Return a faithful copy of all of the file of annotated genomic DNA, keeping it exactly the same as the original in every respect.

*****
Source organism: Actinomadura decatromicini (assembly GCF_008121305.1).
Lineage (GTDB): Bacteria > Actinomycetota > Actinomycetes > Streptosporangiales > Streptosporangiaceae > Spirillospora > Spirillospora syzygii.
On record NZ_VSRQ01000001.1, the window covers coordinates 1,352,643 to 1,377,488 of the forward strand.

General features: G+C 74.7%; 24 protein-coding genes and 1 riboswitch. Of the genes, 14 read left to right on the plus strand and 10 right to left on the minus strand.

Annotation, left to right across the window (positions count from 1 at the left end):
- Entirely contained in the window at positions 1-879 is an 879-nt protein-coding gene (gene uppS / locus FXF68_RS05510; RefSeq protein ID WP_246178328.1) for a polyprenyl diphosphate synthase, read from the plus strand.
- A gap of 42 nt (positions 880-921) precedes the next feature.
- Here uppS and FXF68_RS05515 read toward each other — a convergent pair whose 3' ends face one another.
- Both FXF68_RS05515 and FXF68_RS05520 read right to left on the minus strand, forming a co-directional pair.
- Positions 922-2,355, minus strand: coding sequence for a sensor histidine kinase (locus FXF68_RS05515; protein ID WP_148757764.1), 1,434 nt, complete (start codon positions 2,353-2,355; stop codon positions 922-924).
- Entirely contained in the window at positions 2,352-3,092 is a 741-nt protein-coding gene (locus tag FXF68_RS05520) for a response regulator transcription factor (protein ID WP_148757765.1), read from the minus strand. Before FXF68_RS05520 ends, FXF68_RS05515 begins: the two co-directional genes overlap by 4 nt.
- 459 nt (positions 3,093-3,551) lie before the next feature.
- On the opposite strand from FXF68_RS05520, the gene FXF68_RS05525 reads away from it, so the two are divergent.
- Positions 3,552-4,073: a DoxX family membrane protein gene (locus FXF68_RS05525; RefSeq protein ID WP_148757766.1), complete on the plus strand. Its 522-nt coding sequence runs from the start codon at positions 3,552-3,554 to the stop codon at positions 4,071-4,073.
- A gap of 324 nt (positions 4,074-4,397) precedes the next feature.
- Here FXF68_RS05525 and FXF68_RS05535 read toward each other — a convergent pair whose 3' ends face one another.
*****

Source organism: Actinomadura decatromicini (assembly GCF_008121305.1).
Lineage (GTDB): Bacteria > Actinomycetota > Actinomycetes > Streptosporangiales > Streptosporangiaceae > Spirillospora > Spirillospora syzygii.
On record NZ_VSRQ01000001.1, the window covers coordinates 1,352,643 to 1,377,488 of the forward strand.

General features: G+C 74.7%; 24 protein-coding genes and 1 riboswitch. Of the genes, 14 read left to right on the plus strand and 10 right to left on the minus strand.

Annotation, left to right across the window (positions count from 1 at the left end):
- Entirely contained in the window at positions 1-879 is an 879-nt protein-coding gene (gene uppS / locus FXF68_RS05510; RefSeq protein ID WP_246178328.1) for a polyprenyl diphosphate synthase, read from the plus strand.
- A gap of 42 nt (positions 880-921) precedes the next feature.
- Here uppS and FXF68_RS05515 read toward each other — a convergent pair whose 3' ends face one another.
- Both FXF68_RS05515 and FXF68_RS05520 read right to left on the minus strand, forming a co-directional pair.
- Positions 922-2,355, minus strand: coding sequence for a sensor histidine kinase (locus FXF68_RS05515; protein ID WP_148757764.1), 1,434 nt, complete (start codon positions 2,353-2,355; stop codon positions 922-924).
- Entirely contained in the window at positions 2,352-3,092 is a 741-nt protein-coding gene (locus tag FXF68_RS05520) for a response regulator transcription factor (protein ID WP_148757765.1), read from the minus strand. Before FXF68_RS05520 ends, FXF68_RS05515 begins: the two co-directional genes overlap by 4 nt.
- 459 nt (positions 3,093-3,551) lie before the next feature.
- On the opposite strand from FXF68_RS05520, the gene FXF68_RS05525 reads away from it, so the two are divergent.
- Positions 3,552-4,073: a DoxX family membrane protein gene (locus FXF68_RS05525; RefSeq protein ID WP_148757766.1), complete on the plus strand. Its 522-nt coding sequence runs from the start codon at positions 3,552-3,554 to the stop codon at positions 4,071-4,073.
- A gap of 324 nt (positions 4,074-4,397) precedes the next feature.
- Here FXF68_RS05525 and FXF68_RS05535 read toward each other — a convergent pair whose 3' ends face one another.